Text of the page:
Indeed, and then the countries that have paid quite a lot of money to send their top Officers on the "premier" course get all grumpy when they find its actually for those who didn't quite make the HCSC cut...
 
#16
Without a doubt, ship visits are good for the Prosperity agenda. The RN may be a mere shadow of its former self, yet it is still extremely capable and would think nothing (budgets and fleet availability notwithstanding) of taking a couple of ships on a global cruise, or whatever the term is. I did staff college (HCSC) in a foreign country and they made huge amounts of noise about taking two frigates around Africa, stopping off at predominantly Islamic countries and dispensing aid. This was as far afield as their Navy had ever been and had documentaries, commemorative books and a huge range of tat produced to commemorate this 'huge and glorious achievement'. The Navy lead amongst the DS was an enthusiastic advocate for defende engagement and praised the effortless ability, as he described it, of the RN's presence in foreign ports.

However, we make huge 'asks' of the RN; after a long patrol and along time away from family and friends, they go alongside in Al-shi'teola, expected to dress the ship, host the local(and generally venal) expat community, accommodate defence sales teams and the 'hollow eyed' middle aged salesmen, pay a visit to the port authorities, chief of police, local Governorate, various High Commissioners and Consul-Generals, make sure that the crew don't get into any trouble ashore, and then depart with all the bills paid. All funded o a shoe-string.
 
#17
A friend of mine (with a similar career profile to mine) now an attaché, did the Defence fellowship at Cambridge, attended ACSC equivalent overseas and then did HCSC, polishing it off with 18 months of language and attaché training (security, 'advanced operational techniques', driving, a 'difficult' language to 3333). Relatively young, he still has at least two full tours in front of him. He was talking to his desk officer the other day and asked about his competitiveness. The desk officer responded that he ceased being competitive when he did the defence fellowship and headed down the defence diplomacy route. He's decided to PVR (or whatever it is called these days) coinciding with the end of his tour in a very challenging country. Yet, mutual colleagues who have never done any further professional training outside staff course and have done a series of short 'face time' postings are knocking on 1 star and above.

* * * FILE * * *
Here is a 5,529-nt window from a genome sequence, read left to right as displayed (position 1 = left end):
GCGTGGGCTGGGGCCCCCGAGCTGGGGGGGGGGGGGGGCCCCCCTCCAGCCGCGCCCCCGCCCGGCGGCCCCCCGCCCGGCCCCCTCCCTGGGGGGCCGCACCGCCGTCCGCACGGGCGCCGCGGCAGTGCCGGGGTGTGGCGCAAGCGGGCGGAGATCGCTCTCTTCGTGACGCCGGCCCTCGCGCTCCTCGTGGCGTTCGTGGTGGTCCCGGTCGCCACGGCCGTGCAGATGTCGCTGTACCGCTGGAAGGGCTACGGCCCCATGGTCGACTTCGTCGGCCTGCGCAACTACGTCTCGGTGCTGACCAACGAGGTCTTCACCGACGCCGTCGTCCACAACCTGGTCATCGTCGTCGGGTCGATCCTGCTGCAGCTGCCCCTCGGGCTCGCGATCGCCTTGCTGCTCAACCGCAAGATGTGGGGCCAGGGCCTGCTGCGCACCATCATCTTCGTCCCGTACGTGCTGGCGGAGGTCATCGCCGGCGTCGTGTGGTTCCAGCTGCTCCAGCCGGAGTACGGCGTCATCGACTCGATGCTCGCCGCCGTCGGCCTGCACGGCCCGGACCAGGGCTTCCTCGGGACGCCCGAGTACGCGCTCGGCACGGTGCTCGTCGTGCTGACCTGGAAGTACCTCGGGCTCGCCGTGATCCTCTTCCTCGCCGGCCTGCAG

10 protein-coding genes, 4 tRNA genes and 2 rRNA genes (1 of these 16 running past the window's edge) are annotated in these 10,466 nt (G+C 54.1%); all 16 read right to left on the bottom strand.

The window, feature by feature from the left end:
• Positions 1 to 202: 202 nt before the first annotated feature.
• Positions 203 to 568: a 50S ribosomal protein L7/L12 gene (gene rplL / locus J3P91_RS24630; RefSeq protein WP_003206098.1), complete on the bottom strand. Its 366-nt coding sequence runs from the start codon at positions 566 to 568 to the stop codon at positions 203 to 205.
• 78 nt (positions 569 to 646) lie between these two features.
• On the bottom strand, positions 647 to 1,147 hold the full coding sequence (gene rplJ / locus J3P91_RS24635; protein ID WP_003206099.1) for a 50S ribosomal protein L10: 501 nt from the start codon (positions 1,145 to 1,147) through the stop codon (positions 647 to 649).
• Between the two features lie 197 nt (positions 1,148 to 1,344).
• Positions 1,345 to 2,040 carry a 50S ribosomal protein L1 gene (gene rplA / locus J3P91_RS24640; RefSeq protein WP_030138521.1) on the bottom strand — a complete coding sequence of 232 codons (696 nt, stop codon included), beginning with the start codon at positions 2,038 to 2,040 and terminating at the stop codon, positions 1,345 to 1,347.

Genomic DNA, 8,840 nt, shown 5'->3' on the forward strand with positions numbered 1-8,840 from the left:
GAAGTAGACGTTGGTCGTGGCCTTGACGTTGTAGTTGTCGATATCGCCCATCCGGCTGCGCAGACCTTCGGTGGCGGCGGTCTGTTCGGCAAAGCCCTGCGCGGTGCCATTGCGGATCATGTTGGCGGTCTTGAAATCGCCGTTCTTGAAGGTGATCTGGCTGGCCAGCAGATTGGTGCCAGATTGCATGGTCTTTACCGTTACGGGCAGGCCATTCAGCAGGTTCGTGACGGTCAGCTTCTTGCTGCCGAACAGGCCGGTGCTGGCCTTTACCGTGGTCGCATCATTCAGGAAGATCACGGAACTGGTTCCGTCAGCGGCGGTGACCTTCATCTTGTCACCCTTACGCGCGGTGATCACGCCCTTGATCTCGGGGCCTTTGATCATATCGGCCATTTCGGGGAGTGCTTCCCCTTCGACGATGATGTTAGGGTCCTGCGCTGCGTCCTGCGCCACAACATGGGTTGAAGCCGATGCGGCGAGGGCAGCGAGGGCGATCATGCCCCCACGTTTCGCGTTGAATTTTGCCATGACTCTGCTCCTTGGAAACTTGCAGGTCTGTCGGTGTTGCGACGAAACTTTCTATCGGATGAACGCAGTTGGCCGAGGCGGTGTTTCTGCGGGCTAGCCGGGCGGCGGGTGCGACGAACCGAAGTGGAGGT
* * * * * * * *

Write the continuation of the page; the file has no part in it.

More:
It Will take a very long time to shake the 'pale, male and stale' image of attaches until defence engagement is seen as a career choice for thrusters and that the package is made attractive (compensation for lose of spousal earnings being primus inter pares).
 
#18
I was invited to a cake n arrse party on board HMNZS Wellington off New Georgia two years ago. It was a superb evening and the Hakka done by the crew had some of the locals about to leap overboard.

Good hospitality and excellent food. The gin flowed well and a great time was had by all.

The local "dignitary" contingent talked about it for weeks.
 
#19
I was invited to a cake n arrse party on board HMNZS Wellington off New Georgia two years ago. It was a superb evening and the Hakka done by the crew had some of the locals about to leap overboard.

Good hospitality and excellent food. The gin flowed well and a great time was had by all.
All well and good, but what was the objective of the visit - influence, supporting prosperity agenda, cementing ABO rights?....
 
#20
All well and good, but what was the objective of the visit - influence, supporting prosperity agenda, cementing ABO rights?....
No, it was about the visit of a multinational EOD team whose objective was to spend a month clearing hundreds of tons of WW2 UXO related to the Japanese occupation and subsequent removal by the allies (predominantly US forces). The visit was also related to the reconstruction of Munda airport, a 22 MUS$ project paid for by the NZ govt.